And That Happened: Monday’s scores and highlights

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Yankees 7, Rangers 4: The platonic ideal of a late-dynasty Yankees game: Four hits for Jeter, homer for A-Rod, a CC Sabathia win and a Mariano Rivera save.  In other news, I sorta feel like I wanna be the guy who starts writing the breathless “can Derek Jeter hit .400?” articles. Maybe I’ll do one later today.

Giants 6, Mets 1, Giants 7, Mets 2: In the first game, Lincecum  finally pitches like Lincecum. Well, not really like Lincecum — more like a shadow of Tim Lincecum who likes to walk guys — but after his first couple of stinkers, this was quality. Madison Bumgarner ties up the Mets in the nightcap.

Blue Jays 4, Royals 1: Eleven straight losses for K.C., ten at home. In other news, someone you love lost their job since 2008 while Ned Yost remains gainfully employed. For now.

Cubs 3, Cardinals 2: Jason Motte came in to lock down a 2-1 lead in the ninth, but the Cubbies had different ideas: walk, walk, groundout to put both runners in scoring position and then a Joe Mather two-run RBI single to win it for Chicago. A great Jaime Garcia start was waster (7.2 IP, 6 H, 1 ER).  If Tony La Russa was still alive, Motte would be working mopup duty tomorrow and La Russa would be claiming that the Cardinals never had a closer, and who are you talking about anyway?

Red Sox 6, Twins 5: Cody Ross homered in the 7th to tie it and homered again in the ninth to put the Sox ahead for good. Jon Lester wasn’t sharp — he gave up five runs in seven — but the pen actually held Minnesota scoreless for two innings, which is a cause for celebration with the Sox.

Dodgers 7, Braves 2: I watched the first couple innings of this. Between listening to Vin Scully and watching Dee Gordon and Matt Kemp play, I’m sorta tempted to turn heel on my Braves and root for the Dodgers this entire series. It was especially easy to do last night what with Jair Jurrjens becoming this year’s version of 2011 Derek Lowe and over four innings of Livan Hernandez Time.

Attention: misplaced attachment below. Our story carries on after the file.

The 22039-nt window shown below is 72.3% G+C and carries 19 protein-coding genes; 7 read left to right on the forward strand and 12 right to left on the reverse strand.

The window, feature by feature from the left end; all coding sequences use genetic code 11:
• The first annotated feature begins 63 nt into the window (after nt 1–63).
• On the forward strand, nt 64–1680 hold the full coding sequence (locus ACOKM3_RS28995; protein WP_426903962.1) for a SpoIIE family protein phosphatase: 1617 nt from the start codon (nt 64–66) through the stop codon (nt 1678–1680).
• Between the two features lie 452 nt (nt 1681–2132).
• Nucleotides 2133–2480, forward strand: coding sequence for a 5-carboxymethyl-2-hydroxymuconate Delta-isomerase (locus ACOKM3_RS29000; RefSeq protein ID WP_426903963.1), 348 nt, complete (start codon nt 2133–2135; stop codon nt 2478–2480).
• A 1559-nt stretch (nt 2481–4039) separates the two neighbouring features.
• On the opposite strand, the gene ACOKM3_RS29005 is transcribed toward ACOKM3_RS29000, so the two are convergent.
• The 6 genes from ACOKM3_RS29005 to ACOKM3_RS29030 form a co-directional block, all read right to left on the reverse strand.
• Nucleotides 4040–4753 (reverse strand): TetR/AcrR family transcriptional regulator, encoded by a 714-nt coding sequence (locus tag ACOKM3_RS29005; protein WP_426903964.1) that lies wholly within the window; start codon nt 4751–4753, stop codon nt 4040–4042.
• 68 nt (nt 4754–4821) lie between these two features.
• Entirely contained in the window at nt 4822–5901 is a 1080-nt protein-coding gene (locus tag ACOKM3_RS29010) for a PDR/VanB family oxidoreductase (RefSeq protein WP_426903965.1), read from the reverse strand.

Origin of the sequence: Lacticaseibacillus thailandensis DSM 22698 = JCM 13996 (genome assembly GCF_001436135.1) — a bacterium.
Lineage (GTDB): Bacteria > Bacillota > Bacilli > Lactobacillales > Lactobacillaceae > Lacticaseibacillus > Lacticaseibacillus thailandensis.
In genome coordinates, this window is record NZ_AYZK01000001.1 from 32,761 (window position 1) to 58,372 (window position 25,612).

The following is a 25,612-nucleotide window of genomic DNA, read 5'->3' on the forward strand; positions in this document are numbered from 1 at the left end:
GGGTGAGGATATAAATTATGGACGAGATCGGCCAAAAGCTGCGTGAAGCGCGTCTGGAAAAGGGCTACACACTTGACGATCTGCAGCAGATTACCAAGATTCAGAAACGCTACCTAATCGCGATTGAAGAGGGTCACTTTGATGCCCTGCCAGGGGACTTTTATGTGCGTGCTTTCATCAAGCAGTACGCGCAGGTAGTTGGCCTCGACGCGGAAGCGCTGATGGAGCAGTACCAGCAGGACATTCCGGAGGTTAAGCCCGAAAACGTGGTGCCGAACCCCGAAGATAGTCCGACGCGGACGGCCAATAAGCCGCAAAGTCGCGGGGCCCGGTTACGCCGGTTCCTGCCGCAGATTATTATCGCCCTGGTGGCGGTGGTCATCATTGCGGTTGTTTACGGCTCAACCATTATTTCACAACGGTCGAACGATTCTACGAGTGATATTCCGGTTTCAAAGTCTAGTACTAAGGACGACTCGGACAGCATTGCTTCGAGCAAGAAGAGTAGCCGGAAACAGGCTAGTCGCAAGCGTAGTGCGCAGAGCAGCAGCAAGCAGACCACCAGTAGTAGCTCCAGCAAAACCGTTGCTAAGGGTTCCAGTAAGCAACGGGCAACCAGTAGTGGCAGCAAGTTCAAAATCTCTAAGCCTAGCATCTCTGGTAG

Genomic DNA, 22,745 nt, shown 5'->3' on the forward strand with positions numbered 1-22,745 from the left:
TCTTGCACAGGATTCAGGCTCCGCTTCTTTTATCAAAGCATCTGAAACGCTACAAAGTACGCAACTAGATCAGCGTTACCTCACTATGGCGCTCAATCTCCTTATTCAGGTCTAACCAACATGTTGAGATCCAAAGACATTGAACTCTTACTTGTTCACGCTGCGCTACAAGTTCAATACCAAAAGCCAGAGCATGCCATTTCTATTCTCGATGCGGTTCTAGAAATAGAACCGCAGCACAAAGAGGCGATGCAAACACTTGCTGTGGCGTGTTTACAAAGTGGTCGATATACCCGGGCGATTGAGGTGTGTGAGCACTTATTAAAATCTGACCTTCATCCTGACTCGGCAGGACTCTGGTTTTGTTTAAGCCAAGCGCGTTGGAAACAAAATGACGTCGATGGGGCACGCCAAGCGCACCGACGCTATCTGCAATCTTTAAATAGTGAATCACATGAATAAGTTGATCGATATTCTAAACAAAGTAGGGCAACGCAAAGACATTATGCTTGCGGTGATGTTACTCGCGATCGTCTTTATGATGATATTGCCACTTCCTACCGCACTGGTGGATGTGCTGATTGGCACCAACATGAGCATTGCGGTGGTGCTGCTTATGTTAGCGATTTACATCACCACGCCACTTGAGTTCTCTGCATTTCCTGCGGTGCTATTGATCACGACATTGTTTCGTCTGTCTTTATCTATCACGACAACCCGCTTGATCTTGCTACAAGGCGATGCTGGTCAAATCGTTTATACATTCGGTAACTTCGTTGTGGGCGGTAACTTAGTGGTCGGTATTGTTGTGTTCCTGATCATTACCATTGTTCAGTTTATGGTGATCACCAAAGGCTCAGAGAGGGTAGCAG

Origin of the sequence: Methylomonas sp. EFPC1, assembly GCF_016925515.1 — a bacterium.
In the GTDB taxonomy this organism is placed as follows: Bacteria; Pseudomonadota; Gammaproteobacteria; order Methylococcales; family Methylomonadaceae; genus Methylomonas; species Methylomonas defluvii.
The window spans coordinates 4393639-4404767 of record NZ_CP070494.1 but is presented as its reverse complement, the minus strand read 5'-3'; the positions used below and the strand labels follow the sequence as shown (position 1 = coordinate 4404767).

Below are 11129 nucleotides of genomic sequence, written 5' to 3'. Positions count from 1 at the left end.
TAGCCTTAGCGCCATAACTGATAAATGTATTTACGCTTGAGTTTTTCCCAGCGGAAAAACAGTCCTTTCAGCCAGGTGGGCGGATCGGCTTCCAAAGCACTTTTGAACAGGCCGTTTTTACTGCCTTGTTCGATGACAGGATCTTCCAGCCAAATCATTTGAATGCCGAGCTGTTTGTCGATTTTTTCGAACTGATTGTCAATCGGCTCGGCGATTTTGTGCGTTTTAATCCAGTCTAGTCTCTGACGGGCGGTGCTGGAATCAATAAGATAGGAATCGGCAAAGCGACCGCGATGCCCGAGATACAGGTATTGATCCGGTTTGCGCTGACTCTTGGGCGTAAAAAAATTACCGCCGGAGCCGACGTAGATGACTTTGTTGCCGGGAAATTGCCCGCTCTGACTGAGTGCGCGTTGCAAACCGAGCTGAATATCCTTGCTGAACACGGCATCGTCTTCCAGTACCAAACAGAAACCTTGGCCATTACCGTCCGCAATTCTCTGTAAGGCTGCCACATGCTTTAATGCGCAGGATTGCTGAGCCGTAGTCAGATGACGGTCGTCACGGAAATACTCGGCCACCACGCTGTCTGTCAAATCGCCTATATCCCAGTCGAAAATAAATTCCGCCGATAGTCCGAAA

Diamondbacks 9, Phillies 5: The return of an effective Justin Upton (2 for 3, HR 2 RBI). I may have said on the HBT Extra going up today that Kyle Kendrick filling in for Cliff Lee wouldn’t be horrible. Which just goes to show you that you can’t believe anything you see on video (3 IP, 11 H, 7 ER).

White Sox 4, Athletics 0: Jake Peavy throws a three-hit shutout, overshadowing another great Bartolo Colon start.

Brewers 6, Astros 5: Ryan Braun was 3 for 4 with a double, homer and two RBI, breaking a 2 for 20 slump. Zack Greinke struck out nine in six innings. As go the Brewers stars, so go the Brewers.

Rockies vs. Pirates: POSTPONED: When the rain falls, there’s magic in our lives. When the rain falls, we’re happy deep inside. When the rain falls, it cleans away the corners of our minds.

Aaron Judge was involved in a weird play in the fourth inning

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Yankees outfielder Aaron Judge found himself front-and-center in a weird play in the bottom of the fourth inning during Game 4 of the ALCS on Tuesday evening. Judge drew a walk to lead off the frame. After Didi Gregorius lined out, Gary Sanchez flied out to shallow right-center.

Judge must have thought the ball had a high probability of falling in for a hit, so he was past the second base bag around the time he realized his mistake. He retraced his steps, running back to first base. Reddick’s throw hopped a couple of times but first base umpire Jerry Meals called Judge out on the tag-up play.

Manager Joe Girardi requested a review and the call was overturned: Judge was safe. However, Astros manager A.J. Hinch wanted to challenge that Judge did not re-touch second base on his way back. Rather than issuing a formal challenge, the Astros had to appeal the play by having starter Lance McCullers throw to second base, at which point second base umpire Jim Reynolds would issue a ruling. McCullers was a bit hasty, though, and made his appeal throw before Greg Bird stepped into the batter’s box. Reynolds told McCullers that he had to wait. So, McCullers again made his appeal throw.

This time, Judge was running and he was simply tagged out at second base for the final out of the inning. No need for a review.

As Ken Rosenthal explained on the FS1 broadcast, the Yankees were trying to “beat the police.” They knew Judge would have been ruled out — replays clearly showed he never re-touched the base — so they had nothing to lose by sending Judge. If he was safe, the Astros would no longer be able to appeal the play. If he’s out, then it’s the same outcome they would have had anyway.